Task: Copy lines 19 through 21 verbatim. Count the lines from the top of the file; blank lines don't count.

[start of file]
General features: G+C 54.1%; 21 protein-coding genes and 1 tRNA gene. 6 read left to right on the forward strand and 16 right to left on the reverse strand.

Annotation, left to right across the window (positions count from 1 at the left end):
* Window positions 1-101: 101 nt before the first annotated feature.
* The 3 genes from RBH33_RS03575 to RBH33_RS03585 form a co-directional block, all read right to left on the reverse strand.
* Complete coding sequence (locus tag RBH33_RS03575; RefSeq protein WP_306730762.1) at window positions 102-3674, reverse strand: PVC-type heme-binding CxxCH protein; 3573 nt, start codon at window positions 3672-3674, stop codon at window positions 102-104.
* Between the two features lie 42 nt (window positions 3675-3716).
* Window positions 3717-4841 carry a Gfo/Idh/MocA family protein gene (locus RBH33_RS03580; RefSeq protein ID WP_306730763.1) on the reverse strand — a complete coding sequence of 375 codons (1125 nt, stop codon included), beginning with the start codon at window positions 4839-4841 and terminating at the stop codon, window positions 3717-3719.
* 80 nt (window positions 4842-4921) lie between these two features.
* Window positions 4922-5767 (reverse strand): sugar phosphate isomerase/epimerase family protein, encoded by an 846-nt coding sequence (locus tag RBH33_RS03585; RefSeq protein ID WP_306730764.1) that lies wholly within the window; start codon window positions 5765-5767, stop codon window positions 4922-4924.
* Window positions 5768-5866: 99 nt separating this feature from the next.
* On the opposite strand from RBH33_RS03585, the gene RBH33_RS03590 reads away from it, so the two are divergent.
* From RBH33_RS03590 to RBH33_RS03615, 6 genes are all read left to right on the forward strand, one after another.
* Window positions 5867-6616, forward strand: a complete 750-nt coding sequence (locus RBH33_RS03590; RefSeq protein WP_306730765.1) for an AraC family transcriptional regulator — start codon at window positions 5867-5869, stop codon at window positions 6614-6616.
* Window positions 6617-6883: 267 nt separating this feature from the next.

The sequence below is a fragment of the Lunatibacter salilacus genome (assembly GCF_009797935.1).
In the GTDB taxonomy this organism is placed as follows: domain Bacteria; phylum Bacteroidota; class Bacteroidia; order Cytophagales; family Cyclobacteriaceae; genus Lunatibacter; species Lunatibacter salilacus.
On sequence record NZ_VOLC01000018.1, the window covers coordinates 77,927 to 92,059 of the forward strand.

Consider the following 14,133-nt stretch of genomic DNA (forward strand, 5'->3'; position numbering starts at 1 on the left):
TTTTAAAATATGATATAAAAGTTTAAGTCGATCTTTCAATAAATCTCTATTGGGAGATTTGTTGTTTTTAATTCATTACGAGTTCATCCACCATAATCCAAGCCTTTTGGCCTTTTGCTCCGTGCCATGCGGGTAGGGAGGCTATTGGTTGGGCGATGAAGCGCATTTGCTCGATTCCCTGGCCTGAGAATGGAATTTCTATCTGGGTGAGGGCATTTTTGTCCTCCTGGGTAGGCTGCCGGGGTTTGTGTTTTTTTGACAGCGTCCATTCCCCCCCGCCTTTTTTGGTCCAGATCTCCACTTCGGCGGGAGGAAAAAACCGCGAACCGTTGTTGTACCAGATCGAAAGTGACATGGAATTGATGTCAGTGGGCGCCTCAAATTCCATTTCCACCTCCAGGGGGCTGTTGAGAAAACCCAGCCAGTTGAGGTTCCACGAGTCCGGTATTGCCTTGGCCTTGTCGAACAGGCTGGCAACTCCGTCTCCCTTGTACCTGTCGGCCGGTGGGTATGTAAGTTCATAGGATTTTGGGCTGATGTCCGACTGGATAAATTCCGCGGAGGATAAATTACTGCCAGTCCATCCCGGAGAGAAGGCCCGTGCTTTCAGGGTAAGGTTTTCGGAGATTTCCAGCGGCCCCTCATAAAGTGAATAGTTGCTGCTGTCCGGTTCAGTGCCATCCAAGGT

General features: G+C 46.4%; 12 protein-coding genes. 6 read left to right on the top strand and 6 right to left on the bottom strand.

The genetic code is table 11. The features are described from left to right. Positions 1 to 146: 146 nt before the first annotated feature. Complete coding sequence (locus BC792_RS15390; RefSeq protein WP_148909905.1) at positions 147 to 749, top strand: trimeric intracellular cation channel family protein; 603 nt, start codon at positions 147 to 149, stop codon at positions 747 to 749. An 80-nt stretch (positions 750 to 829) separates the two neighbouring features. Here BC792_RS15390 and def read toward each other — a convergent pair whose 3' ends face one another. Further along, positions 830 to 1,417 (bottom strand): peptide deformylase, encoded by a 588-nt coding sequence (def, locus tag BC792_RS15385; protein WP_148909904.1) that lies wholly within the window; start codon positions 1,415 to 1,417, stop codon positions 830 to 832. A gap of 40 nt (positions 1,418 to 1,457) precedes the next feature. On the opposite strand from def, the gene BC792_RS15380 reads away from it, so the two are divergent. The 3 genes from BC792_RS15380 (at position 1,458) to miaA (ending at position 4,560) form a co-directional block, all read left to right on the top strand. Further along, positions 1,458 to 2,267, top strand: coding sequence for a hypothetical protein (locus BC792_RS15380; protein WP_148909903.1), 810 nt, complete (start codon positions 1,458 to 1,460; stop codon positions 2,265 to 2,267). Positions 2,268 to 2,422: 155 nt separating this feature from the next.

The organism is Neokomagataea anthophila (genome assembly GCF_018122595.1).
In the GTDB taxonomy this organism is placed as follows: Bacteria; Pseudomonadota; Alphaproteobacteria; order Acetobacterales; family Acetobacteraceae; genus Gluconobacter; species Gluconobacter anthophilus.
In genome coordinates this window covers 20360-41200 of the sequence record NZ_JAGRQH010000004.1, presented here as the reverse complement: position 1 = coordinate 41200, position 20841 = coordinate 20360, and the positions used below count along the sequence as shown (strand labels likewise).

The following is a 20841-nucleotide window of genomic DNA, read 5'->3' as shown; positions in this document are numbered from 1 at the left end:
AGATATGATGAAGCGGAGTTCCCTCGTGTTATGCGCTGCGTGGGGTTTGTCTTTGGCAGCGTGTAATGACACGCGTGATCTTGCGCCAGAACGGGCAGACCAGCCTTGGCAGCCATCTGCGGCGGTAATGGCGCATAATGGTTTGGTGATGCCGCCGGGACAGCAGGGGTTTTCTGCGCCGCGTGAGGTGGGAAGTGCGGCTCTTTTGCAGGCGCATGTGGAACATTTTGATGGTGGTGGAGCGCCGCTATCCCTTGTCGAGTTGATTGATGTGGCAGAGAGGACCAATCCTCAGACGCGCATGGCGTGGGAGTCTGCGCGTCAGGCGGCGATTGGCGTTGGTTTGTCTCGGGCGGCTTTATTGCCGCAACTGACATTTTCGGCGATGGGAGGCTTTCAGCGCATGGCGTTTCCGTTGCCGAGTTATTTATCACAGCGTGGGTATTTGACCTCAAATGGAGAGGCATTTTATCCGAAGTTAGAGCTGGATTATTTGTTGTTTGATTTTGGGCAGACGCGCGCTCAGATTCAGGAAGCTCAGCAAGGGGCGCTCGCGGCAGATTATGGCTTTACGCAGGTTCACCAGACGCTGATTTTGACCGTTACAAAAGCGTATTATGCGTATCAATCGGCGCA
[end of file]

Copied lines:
TTTTAAAATATGATATAAAAGTTTAAGTCGATCTTTCAATAAATCTCTATTGGGAGATTTGTTGTTTTTAATTCATTACGAGTTCATCCACCATAATCCAAGCCTTTTGGCCTTTTGCTCCGTGCCATGCGGGTAGGGAGGCTATTGGTTGGGCGATGAAGCGCATTTGCTCGATTCCCTGGCCTGAGAATGGAATTTCTATCTGGGTGAGGGCATTTTTGTCCTCCTGGGTAGGCTGCCGGGGTTTGTGTTTTTTTGACAGCGTCCATTCCCCCCCGCCTTTTTTGGTCCAGATCTCCACTTCGGCGGGAGGAAAAAACCGCGAACCGTTGTTGTACCAGATCGAAAGTGACATGGAATTGATGTCAGTGGGCGCCTCAAATTCCATTTCCACCTCCAGGGGGCTGTTGAGAAAACCCAGCCAGTTGAGGTTCCACGAGTCCGGTATTGCCTTGGCCTTGTCGAACAGGCTGGCAACTCCGTCTCCCTTGTACCTGTCGGCCGGTGGGTATGTAAGTTCATAGGATTTTGGGCTGATGTCCGACTGGATAAATTCCGCGGAGGATAAATTACTGCCAGTCCATCCCGGAGAGAAGGCCCGTGCTTTCAGGGTAAGGTTTTCGGAGATTTCCAGCGGCCCCTCATAAAGTGAATAGTTGCTGCTGTCCGGTTCAGTGCCATCCAAGGT

General features: G+C 46.4%; 12 protein-coding genes. 6 read left to right on the top strand and 6 right to left on the bottom strand.

The genetic code is table 11. The features are described from left to right. Positions 1 to 146: 146 nt before the first annotated feature. Complete coding sequence (locus BC792_RS15390; RefSeq protein WP_148909905.1) at positions 147 to 749, top strand: trimeric intracellular cation channel family protein; 603 nt, start codon at positions 147 to 149, stop codon at positions 747 to 749. An 80-nt stretch (positions 750 to 829) separates the two neighbouring features. Here BC792_RS15390 and def read toward each other — a convergent pair whose 3' ends face one another. Further along, positions 830 to 1,417 (bottom strand): peptide deformylase, encoded by a 588-nt coding sequence (def, locus tag BC792_RS15385; protein WP_148909904.1) that lies wholly within the window; start codon positions 1,415 to 1,417, stop codon positions 830 to 832. A gap of 40 nt (positions 1,418 to 1,457) precedes the next feature. On the opposite strand from def, the gene BC792_RS15380 reads away from it, so the two are divergent. The 3 genes from BC792_RS15380 (at position 1,458) to miaA (ending at position 4,560) form a co-directional block, all read left to right on the top strand. Further along, positions 1,458 to 2,267, top strand: coding sequence for a hypothetical protein (locus BC792_RS15380; protein WP_148909903.1), 810 nt, complete (start codon positions 1,458 to 1,460; stop codon positions 2,265 to 2,267). Positions 2,268 to 2,422: 155 nt separating this feature from the next.